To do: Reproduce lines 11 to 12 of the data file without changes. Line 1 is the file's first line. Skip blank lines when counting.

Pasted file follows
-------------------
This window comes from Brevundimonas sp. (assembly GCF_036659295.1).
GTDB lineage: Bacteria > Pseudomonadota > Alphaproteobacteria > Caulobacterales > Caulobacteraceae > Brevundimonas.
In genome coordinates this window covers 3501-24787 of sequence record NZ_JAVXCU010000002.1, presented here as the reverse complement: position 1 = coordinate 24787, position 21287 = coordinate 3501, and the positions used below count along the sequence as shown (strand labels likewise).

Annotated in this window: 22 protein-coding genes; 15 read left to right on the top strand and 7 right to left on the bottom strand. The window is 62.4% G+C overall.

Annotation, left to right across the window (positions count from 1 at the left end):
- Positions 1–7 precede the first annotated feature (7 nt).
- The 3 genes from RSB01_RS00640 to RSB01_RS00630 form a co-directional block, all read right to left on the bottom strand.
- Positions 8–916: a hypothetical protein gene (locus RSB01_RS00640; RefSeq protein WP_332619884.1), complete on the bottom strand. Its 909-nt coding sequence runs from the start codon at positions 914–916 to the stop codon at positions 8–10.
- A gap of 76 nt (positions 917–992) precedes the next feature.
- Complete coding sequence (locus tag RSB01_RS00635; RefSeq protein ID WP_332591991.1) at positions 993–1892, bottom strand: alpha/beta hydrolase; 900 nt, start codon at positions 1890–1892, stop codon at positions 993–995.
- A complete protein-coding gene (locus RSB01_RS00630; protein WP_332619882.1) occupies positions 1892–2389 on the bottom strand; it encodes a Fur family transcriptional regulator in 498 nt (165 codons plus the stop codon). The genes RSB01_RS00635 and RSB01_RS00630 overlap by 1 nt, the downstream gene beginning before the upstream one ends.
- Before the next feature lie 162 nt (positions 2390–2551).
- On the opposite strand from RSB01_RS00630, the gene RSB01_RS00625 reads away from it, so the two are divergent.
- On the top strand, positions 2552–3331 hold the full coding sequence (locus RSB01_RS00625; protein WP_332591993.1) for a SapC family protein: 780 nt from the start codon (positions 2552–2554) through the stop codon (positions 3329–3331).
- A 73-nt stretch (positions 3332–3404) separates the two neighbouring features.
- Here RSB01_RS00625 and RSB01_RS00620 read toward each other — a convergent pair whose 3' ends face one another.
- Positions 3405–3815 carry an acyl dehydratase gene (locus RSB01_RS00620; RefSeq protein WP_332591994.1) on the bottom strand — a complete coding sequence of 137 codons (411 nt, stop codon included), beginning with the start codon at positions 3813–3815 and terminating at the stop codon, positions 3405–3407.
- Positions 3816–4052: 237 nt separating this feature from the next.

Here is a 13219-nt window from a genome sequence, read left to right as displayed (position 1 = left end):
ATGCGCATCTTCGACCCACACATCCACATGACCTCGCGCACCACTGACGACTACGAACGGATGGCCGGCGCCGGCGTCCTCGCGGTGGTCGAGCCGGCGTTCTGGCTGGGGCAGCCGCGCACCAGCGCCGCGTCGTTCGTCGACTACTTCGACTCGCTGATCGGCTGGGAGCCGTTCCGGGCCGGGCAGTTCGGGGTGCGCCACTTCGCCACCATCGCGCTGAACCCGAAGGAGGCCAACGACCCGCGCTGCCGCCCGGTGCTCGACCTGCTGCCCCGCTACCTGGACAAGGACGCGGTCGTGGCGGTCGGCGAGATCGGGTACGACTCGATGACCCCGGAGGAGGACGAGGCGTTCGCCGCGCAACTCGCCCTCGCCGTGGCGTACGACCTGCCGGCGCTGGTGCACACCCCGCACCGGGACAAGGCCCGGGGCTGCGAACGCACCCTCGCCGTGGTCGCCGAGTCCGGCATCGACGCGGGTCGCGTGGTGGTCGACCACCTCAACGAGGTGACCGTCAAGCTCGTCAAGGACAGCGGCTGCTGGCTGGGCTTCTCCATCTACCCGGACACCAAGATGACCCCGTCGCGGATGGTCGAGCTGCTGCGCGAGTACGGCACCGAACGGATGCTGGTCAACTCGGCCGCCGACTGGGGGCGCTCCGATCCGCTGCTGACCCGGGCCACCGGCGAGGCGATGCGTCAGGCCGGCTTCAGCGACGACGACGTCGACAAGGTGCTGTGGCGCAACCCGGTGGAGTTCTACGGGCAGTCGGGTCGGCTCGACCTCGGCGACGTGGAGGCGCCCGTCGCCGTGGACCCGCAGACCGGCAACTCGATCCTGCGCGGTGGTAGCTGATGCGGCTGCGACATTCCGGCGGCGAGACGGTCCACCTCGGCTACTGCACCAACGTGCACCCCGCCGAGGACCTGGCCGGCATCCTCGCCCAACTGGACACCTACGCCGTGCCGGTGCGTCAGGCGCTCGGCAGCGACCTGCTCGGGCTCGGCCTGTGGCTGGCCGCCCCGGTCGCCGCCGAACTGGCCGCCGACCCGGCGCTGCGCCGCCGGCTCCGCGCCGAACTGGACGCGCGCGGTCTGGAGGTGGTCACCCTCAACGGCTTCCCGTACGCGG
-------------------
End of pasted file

- A complete protein-coding gene (locus RSB01_RS00630; protein WP_332619882.1) occupies positions 1892–2389 on the bottom strand; it encodes a Fur family transcriptional regulator in 498 nt (165 codons plus the stop codon). The genes RSB01_RS00635 and RSB01_RS00630 overlap by 1 nt, the downstream gene beginning before the upstream one ends.
- Before the next feature lie 162 nt (positions 2390–2551).